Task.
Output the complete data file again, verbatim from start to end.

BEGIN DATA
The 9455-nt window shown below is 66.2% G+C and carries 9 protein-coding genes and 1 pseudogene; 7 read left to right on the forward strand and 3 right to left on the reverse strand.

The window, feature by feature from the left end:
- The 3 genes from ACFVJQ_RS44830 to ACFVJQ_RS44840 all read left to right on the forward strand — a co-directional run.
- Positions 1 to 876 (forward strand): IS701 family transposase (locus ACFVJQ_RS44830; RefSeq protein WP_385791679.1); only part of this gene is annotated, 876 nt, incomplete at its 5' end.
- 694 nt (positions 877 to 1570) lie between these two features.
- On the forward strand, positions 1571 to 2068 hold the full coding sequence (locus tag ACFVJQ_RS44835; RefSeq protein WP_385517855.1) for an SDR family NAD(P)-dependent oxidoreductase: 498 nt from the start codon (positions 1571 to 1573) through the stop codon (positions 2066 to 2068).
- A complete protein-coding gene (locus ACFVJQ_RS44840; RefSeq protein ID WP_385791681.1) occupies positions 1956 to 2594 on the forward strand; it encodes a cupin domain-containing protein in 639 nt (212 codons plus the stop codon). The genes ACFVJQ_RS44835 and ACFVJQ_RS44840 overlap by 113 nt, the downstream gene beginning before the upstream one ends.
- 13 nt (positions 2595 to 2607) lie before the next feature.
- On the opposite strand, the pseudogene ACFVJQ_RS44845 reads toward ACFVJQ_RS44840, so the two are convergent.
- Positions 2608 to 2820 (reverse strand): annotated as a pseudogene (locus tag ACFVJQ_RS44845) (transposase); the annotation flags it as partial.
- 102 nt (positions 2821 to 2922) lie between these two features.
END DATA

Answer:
The 9455-nt window shown below is 66.2% G+C and carries 9 protein-coding genes and 1 pseudogene; 7 read left to right on the forward strand and 3 right to left on the reverse strand.

The window, feature by feature from the left end:
- The 3 genes from ACFVJQ_RS44830 to ACFVJQ_RS44840 all read left to right on the forward strand — a co-directional run.
- Positions 1 to 876 (forward strand): IS701 family transposase (locus ACFVJQ_RS44830; RefSeq protein WP_385791679.1); only part of this gene is annotated, 876 nt, incomplete at its 5' end.
- 694 nt (positions 877 to 1570) lie between these two features.
- On the forward strand, positions 1571 to 2068 hold the full coding sequence (locus tag ACFVJQ_RS44835; RefSeq protein WP_385517855.1) for an SDR family NAD(P)-dependent oxidoreductase: 498 nt from the start codon (positions 1571 to 1573) through the stop codon (positions 2066 to 2068).
- A complete protein-coding gene (locus ACFVJQ_RS44840; RefSeq protein ID WP_385791681.1) occupies positions 1956 to 2594 on the forward strand; it encodes a cupin domain-containing protein in 639 nt (212 codons plus the stop codon). The genes ACFVJQ_RS44835 and ACFVJQ_RS44840 overlap by 113 nt, the downstream gene beginning before the upstream one ends.
- 13 nt (positions 2595 to 2607) lie before the next feature.
- On the opposite strand, the pseudogene ACFVJQ_RS44845 reads toward ACFVJQ_RS44840, so the two are convergent.
- Positions 2608 to 2820 (reverse strand): annotated as a pseudogene (locus tag ACFVJQ_RS44845) (transposase); the annotation flags it as partial.
- 102 nt (positions 2821 to 2922) lie between these two features.